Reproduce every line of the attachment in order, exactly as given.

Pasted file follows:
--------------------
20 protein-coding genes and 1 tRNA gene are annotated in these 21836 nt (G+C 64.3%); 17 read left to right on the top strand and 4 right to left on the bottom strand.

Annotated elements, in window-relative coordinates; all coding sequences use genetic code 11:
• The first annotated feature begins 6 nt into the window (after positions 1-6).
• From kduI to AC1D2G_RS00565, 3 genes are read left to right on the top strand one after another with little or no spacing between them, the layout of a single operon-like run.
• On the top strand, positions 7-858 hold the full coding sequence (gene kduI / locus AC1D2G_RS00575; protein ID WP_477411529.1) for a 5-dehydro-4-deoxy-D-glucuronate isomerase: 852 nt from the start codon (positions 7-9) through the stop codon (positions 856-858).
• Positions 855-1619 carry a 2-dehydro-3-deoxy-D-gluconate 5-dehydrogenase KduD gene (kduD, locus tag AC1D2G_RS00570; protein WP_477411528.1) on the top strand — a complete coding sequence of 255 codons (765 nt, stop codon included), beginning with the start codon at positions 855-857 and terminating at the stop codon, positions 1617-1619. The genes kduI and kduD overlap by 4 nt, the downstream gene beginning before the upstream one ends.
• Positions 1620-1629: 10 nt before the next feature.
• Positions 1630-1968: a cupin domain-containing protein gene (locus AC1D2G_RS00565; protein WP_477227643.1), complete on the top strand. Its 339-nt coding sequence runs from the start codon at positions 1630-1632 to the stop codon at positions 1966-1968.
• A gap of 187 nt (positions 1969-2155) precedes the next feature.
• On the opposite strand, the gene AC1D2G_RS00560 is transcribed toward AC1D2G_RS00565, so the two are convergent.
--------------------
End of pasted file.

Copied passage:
20 protein-coding genes and 1 tRNA gene are annotated in these 21836 nt (G+C 64.3%); 17 read left to right on the top strand and 4 right to left on the bottom strand.

Annotated elements, in window-relative coordinates; all coding sequences use genetic code 11:
• The first annotated feature begins 6 nt into the window (after positions 1-6).
• From kduI to AC1D2G_RS00565, 3 genes are read left to right on the top strand one after another with little or no spacing between them, the layout of a single operon-like run.
• On the top strand, positions 7-858 hold the full coding sequence (gene kduI / locus AC1D2G_RS00575; protein ID WP_477411529.1) for a 5-dehydro-4-deoxy-D-glucuronate isomerase: 852 nt from the start codon (positions 7-9) through the stop codon (positions 856-858).
• Positions 855-1619 carry a 2-dehydro-3-deoxy-D-gluconate 5-dehydrogenase KduD gene (kduD, locus tag AC1D2G_RS00570; protein WP_477411528.1) on the top strand — a complete coding sequence of 255 codons (765 nt, stop codon included), beginning with the start codon at positions 855-857 and terminating at the stop codon, positions 1617-1619. The genes kduI and kduD overlap by 4 nt, the downstream gene beginning before the upstream one ends.
• Positions 1620-1629: 10 nt before the next feature.
• Positions 1630-1968: a cupin domain-containing protein gene (locus AC1D2G_RS00565; protein WP_477227643.1), complete on the top strand. Its 339-nt coding sequence runs from the start codon at positions 1630-1632 to the stop codon at positions 1966-1968.
• A gap of 187 nt (positions 1969-2155) precedes the next feature.
• On the opposite strand, the gene AC1D2G_RS00560 is transcribed toward AC1D2G_RS00565, so the two are convergent.